Launched at the last High End event to be staged in Munich, the 2019 show, the Micra III Excel is the latest addition to Italian specialist Diapason’s Classic Series. At the Bavarian event it was somewhat overshadowed by other announcements from this manufacturer, but I knew it was a model worthy of further investigation. And, I wasn’t disappointed when I put them into my system. Diapason was founded in 1987 by Alessandro Schiavi, who previously had extensive experience in recording studios. His skill in capturing live music in three-dimensional space and its faithful reproduction, led to the development of the first Diapason, the Prelude.
Even today, when many famous brands have resorted to manufacturing in the Far East, each Diapason speaker is still hand assembled and wired by skilled craftsmen. The beautiful cabinetry is not only an integral part of the design, but a proud example of Italian furniture-making. The cabinets, constructed in solid-wood, are assembled for ultimate rigidity in order to be as free from resonance as possible. This is something I witnessed first-hand on my visit to the production line.
The shoebox dimensions of the Micra III Excel cabinet are achievable with the combination of a 110mm mid-bass unit and 26mm soft-dome tweeter in a rear-ported cabinet of solid Canaletto walnut. But the sound is much larger than the small boxes would suggest with a bass response which seems almost unbelievable from this size of speaker. Add to that the enormous soundstage and studio-like quality, and there’s little wonder that I had a very enjoyable two months living with these speakers.
The Micra III Excel’s woofer uses Diapason’s Direct Drive technology, developed in conjunction with the Norway’s drive unit manufacturer SEAS, to Diapason’s specifications. This permits a direct connection to the woofer without using a low-pass crossover, while the high-pass circuit is wired directly using Van den Hul CS oxygen-free copper cables.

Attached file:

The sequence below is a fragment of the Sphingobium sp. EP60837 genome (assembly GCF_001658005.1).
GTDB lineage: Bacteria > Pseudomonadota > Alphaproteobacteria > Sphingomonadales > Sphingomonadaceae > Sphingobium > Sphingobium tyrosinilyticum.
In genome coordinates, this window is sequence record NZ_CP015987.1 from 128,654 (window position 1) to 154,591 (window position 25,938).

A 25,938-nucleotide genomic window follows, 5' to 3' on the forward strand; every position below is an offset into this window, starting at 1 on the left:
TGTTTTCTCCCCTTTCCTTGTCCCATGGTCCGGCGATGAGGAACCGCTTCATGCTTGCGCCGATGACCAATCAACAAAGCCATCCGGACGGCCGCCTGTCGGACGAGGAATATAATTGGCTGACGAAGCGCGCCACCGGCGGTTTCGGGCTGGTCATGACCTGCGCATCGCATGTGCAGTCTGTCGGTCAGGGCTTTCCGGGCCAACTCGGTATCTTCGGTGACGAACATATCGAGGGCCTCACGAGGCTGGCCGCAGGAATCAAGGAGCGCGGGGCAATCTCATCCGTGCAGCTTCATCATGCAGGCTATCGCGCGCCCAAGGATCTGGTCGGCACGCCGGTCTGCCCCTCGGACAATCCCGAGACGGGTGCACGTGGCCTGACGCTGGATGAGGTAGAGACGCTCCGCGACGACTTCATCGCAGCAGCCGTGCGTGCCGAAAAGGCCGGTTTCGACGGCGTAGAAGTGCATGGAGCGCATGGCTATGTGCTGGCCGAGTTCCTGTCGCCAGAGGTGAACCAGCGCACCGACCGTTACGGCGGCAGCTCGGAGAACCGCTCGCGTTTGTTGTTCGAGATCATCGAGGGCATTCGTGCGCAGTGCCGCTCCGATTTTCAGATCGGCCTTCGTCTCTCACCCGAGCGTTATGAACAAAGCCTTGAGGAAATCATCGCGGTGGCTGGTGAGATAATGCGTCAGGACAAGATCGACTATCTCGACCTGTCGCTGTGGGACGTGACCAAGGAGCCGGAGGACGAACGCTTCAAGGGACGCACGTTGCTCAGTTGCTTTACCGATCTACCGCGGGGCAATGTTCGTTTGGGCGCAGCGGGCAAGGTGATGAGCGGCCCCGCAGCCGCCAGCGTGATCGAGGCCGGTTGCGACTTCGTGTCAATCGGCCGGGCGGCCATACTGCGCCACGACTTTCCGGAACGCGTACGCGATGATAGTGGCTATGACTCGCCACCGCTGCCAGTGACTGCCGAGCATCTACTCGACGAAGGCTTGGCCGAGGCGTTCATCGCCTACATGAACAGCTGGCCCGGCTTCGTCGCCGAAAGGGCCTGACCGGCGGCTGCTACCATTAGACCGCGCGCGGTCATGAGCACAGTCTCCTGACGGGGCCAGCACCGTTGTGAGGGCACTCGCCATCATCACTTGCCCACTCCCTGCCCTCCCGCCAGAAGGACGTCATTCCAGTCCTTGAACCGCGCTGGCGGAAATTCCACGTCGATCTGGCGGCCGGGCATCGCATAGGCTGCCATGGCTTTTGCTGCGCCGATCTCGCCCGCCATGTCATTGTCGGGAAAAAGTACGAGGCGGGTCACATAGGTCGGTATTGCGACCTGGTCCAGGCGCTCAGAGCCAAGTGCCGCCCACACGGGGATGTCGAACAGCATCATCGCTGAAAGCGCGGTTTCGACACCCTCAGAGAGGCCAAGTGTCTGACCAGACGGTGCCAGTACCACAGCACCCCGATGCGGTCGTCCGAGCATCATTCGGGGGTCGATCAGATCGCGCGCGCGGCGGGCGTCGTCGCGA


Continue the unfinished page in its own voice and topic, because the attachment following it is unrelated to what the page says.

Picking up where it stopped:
A matching 1/M floor-stand is available (not supplied for the review); 75 cm tall, the thick, black painted metal structure boasts a central round shaft which can be filled with lead or other damping material, while there are four spikes under the base that lift the speaker system off the floor.
Thanks to the pandemic and subsequent lockdown, I spent a lot more time than usual at home in my listening room enjoying a wide variety of material. During the review of the new Diapason’s I received Hegel’s latest unit, the H95 DAC, streamer and integrated amp. They appeared the perfect match and I didn’t look back. From the off, it was clear that here was a system capable of incredible three-dimensionality while possessing supreme levels of clarity and realism. With Faure’s Requiem (Corydon Singers/Matthew Best on Hyperion), the composer’s best-known work had me enraptured as a compelling atmosphere was brought to the listening room, complete with pure-toned soloists.
The sounds produced by these small speakers had a harmonic completeness which was very appealing and could be enjoyed for hours without listener fatigue. Too many modern loudspeakers aim for a ‘wow’ factor but are extremely tiring to listen to for prolonged periods. Not so here, thankfully, as I enjoyed album after album from my library.